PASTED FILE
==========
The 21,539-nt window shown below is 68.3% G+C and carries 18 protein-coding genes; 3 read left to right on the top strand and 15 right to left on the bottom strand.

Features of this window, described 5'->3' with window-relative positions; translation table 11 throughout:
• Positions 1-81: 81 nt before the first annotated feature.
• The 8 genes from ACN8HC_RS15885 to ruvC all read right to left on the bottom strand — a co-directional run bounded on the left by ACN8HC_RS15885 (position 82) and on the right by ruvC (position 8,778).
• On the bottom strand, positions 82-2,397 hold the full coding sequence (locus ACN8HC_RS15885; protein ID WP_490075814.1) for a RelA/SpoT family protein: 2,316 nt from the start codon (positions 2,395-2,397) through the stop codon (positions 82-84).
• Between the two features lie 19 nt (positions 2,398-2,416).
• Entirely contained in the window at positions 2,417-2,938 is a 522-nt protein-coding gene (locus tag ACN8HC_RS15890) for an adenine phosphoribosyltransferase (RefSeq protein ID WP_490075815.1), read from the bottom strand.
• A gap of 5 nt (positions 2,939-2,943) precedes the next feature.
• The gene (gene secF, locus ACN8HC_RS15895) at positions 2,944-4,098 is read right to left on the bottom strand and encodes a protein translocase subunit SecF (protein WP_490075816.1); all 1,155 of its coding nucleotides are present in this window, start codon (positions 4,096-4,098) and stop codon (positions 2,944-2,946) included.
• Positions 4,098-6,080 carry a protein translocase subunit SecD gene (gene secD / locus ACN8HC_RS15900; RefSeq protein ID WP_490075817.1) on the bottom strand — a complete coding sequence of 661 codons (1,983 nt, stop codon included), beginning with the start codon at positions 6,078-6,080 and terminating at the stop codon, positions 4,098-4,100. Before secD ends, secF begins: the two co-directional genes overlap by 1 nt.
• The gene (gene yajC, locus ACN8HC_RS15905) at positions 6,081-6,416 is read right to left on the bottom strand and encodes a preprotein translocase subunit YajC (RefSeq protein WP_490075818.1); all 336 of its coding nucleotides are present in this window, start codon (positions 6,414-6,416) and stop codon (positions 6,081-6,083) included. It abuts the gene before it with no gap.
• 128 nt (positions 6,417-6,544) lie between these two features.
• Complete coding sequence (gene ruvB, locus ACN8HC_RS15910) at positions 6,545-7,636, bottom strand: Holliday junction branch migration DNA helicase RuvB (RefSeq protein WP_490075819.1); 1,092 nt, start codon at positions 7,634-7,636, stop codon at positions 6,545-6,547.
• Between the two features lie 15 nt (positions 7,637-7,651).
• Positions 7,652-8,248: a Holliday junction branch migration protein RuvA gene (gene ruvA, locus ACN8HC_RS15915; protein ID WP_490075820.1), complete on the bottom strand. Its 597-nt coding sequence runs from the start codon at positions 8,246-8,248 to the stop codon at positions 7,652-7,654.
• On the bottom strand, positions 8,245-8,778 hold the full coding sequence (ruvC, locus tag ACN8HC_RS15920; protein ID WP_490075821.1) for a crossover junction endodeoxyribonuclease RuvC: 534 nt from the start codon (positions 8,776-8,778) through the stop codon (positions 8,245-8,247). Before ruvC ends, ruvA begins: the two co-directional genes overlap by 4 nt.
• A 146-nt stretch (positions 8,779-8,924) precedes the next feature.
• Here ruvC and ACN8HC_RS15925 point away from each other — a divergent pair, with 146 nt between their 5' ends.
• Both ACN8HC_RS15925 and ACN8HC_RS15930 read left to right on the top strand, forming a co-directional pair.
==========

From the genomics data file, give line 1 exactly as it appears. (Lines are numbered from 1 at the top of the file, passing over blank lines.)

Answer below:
The 21,539-nt window shown below is 68.3% G+C and carries 18 protein-coding genes; 3 read left to right on the top strand and 15 right to left on the bottom strand.